For PGSQL Phriday #002, Andreas Scherbaum asked us to consider PostgreSQL backups, how we do them, any recommendations we have, and whether
pg_dump is a backup tool.
To be honest, I feel pretty unqualified to talk much about backups in Postgres, partially because it’s been a couple of years since I’ve had to manage the uptime of an application. As PostgreSQL has grown in popularity and usage, there is a lot of effort being put into tools like pgBackrest, pgBarman, and some newer solutions like pgcopydb (ok, I realize this isn’t billed as a “backup” tool, but…).
What I can share are a couple of things I’ve learned about restoring clusters and databases, particularly given the extensible nature of Postgres and the variety of tooling.
Which is a good segue to mention…
Restores > Backups
I think this goes without saying on most cases, but if I’ve learned anything by parenting six kids, repeating the basics (almost) never hurts. 😉
Backups are only as good as your ability to restore the data in the business appropriate timeframe.
It’s really that simple. No matter how much you work to dump the data or backup the data files in the appropriate way, if they can’t be restored it was all an effort in futility.
It doesn’t matter if the tool is
pg_dump or pgBackrest. If you can’t get back to a state that is appropriate for your business or application, it doesn’t matter. Knowing how to use the tools requires practice, patience, and knowledge of the potential pitfalls.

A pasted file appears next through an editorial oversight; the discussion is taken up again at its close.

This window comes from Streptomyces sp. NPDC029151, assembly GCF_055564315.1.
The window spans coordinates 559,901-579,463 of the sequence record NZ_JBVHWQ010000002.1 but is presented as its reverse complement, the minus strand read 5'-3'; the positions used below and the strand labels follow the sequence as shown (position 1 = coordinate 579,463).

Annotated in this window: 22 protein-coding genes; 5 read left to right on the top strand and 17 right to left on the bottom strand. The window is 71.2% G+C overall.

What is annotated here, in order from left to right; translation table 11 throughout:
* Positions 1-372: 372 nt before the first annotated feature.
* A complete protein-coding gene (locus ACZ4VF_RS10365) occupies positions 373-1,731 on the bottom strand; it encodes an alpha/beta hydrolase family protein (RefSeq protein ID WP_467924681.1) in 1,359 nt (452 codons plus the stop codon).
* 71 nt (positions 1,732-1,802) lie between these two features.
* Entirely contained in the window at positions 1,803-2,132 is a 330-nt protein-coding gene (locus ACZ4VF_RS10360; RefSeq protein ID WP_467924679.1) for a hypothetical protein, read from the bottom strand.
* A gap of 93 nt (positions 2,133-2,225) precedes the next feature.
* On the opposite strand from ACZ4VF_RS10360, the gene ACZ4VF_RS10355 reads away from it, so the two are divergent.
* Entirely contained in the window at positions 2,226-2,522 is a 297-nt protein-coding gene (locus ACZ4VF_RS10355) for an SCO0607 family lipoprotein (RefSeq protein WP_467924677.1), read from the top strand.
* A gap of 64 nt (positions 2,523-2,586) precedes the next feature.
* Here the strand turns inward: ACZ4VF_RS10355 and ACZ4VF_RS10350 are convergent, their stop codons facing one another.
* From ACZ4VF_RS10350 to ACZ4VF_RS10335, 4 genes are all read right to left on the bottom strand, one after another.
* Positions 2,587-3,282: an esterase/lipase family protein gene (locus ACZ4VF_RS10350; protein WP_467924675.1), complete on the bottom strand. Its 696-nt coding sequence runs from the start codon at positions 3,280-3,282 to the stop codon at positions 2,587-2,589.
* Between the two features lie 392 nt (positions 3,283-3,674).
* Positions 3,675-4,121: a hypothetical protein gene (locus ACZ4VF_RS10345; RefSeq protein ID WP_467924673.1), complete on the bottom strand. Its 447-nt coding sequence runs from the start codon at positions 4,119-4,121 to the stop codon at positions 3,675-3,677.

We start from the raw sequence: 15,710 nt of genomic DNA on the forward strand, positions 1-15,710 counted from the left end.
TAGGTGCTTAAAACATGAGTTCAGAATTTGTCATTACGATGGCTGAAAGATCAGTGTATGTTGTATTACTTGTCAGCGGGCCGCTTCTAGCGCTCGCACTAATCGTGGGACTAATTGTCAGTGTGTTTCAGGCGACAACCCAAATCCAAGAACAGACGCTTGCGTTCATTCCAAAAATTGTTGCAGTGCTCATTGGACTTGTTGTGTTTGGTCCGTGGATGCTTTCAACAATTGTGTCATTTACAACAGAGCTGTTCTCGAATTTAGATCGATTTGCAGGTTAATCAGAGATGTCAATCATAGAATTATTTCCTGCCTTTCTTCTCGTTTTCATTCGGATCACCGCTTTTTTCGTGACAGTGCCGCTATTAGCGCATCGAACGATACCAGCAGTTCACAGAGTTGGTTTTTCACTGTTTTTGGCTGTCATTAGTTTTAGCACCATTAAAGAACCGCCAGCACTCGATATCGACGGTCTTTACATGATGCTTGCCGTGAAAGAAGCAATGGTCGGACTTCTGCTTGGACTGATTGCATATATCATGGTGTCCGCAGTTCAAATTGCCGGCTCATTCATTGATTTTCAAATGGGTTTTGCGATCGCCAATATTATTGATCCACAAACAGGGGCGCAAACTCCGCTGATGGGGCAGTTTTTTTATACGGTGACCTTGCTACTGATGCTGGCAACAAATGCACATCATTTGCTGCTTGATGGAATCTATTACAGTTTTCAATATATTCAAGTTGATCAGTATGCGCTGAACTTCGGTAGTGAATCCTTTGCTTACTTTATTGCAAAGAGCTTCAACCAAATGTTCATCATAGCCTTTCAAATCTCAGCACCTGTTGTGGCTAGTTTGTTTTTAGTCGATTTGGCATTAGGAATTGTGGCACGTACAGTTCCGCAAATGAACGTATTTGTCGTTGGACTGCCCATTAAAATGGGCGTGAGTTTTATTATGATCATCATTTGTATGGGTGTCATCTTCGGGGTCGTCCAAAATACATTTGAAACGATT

What Counts as a Restore?
For most of us, talking about “restores” usually means the data only, and maybe security/users included. In my experience there’s one other aspect of Postgres that can significantly impact the restore of your data and the smooth recovery of your application.
One thing that most users don’t take into account when they restore data is that extensions are not backed up with your data. Regardless of how you do the backup (again,
pg_dump or a file-level backup), that’s just (usually) the schema and data of your database. If you installed some extensions that are necessary for your application to work, the actual extension files are not backed up. This presents a few problems if you didn’t plan ahead and are caught in a bind.
First, if you restore your database to a new server and those extensions aren’t installed or available in the
contrib packages that ships with the core PostgreSQL installation, you’re application might not work even if all of the data was restored.
Let’s say your application relies on a specific Foreign Data Wrapper, maybe the
redis_fdw. If that extension isn’t installed on the new server when you restore the data, your application probably isn’t going to work even though all of the data has been restored.
This is because the command to install the extension is backed up (and in some cases configuration information for the extension to run normally), but when the restore executes something like
CREATE EXTENSION redis_fdw;, you’re going to get an error. Assuming the restore continues and all of the data still gets restored, the extension itself still isn’t available.
Therefore, all of the clusters that you want to use as destinations for restoring data must have the same extensions installed and ready to go. Again, if you’re only using extensions that are provided as part of
contrib, you’re probably OK most of the time. But due diligence is required when your application and users rely upon you being responsible with their data and availability.